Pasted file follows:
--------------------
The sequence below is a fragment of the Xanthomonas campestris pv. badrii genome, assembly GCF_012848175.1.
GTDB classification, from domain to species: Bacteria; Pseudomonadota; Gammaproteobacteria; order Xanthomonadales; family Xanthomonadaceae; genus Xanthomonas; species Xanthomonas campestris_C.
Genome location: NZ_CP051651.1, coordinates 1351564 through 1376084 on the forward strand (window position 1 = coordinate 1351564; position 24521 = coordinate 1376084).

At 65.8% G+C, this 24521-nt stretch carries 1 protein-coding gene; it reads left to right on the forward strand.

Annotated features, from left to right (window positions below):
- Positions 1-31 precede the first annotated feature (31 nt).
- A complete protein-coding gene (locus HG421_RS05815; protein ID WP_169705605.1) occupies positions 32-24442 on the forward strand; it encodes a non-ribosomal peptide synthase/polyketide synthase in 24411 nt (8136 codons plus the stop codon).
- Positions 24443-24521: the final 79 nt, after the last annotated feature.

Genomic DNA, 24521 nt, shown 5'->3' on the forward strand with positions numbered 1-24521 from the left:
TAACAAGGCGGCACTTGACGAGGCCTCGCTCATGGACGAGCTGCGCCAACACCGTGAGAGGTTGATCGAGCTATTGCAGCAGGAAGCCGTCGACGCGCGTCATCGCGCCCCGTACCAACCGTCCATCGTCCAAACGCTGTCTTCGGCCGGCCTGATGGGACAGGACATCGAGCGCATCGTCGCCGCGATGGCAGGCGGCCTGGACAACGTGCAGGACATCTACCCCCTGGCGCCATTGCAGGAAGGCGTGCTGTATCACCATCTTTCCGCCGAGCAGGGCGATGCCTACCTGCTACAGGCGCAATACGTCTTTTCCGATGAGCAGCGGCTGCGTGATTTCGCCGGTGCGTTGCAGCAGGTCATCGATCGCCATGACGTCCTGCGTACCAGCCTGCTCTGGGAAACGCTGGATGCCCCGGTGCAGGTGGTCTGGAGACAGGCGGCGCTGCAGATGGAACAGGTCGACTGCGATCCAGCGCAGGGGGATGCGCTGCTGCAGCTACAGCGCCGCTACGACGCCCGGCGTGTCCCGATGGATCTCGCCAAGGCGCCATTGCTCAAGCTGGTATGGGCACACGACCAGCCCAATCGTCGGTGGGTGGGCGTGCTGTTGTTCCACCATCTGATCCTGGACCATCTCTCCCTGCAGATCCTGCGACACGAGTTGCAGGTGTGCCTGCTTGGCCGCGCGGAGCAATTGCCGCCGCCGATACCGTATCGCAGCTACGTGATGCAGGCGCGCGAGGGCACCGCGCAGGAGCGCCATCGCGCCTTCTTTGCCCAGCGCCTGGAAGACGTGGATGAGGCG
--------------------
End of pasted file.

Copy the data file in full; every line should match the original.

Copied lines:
The sequence below is a fragment of the Xanthomonas campestris pv. badrii genome, assembly GCF_012848175.1.
GTDB classification, from domain to species: Bacteria; Pseudomonadota; Gammaproteobacteria; order Xanthomonadales; family Xanthomonadaceae; genus Xanthomonas; species Xanthomonas campestris_C.
Genome location: NZ_CP051651.1, coordinates 1351564 through 1376084 on the forward strand (window position 1 = coordinate 1351564; position 24521 = coordinate 1376084).

At 65.8% G+C, this 24521-nt stretch carries 1 protein-coding gene; it reads left to right on the forward strand.

Annotated features, from left to right (window positions below):
- Positions 1-31 precede the first annotated feature (31 nt).
- A complete protein-coding gene (locus HG421_RS05815; protein ID WP_169705605.1) occupies positions 32-24442 on the forward strand; it encodes a non-ribosomal peptide synthase/polyketide synthase in 24411 nt (8136 codons plus the stop codon).
- Positions 24443-24521: the final 79 nt, after the last annotated feature.

Genomic DNA, 24521 nt, shown 5'->3' on the forward strand with positions numbered 1-24521 from the left:
TAACAAGGCGGCACTTGACGAGGCCTCGCTCATGGACGAGCTGCGCCAACACCGTGAGAGGTTGATCGAGCTATTGCAGCAGGAAGCCGTCGACGCGCGTCATCGCGCCCCGTACCAACCGTCCATCGTCCAAACGCTGTCTTCGGCCGGCCTGATGGGACAGGACATCGAGCGCATCGTCGCCGCGATGGCAGGCGGCCTGGACAACGTGCAGGACATCTACCCCCTGGCGCCATTGCAGGAAGGCGTGCTGTATCACCATCTTTCCGCCGAGCAGGGCGATGCCTACCTGCTACAGGCGCAATACGTCTTTTCCGATGAGCAGCGGCTGCGTGATTTCGCCGGTGCGTTGCAGCAGGTCATCGATCGCCATGACGTCCTGCGTACCAGCCTGCTCTGGGAAACGCTGGATGCCCCGGTGCAGGTGGTCTGGAGACAGGCGGCGCTGCAGATGGAACAGGTCGACTGCGATCCAGCGCAGGGGGATGCGCTGCTGCAGCTACAGCGCCGCTACGACGCCCGGCGTGTCCCGATGGATCTCGCCAAGGCGCCATTGCTCAAGCTGGTATGGGCACACGACCAGCCCAATCGTCGGTGGGTGGGCGTGCTGTTGTTCCACCATCTGATCCTGGACCATCTCTCCCTGCAGATCCTGCGACACGAGTTGCAGGTGTGCCTGCTTGGCCGCGCGGAGCAATTGCCGCCGCCGATACCGTATCGCAGCTACGTGATGCAGGCGCGCGAGGGCACCGCGCAGGAGCGCCATCGCGCCTTCTTTGCCCAGCGCCTGGAAGACGTGGATGAGGCG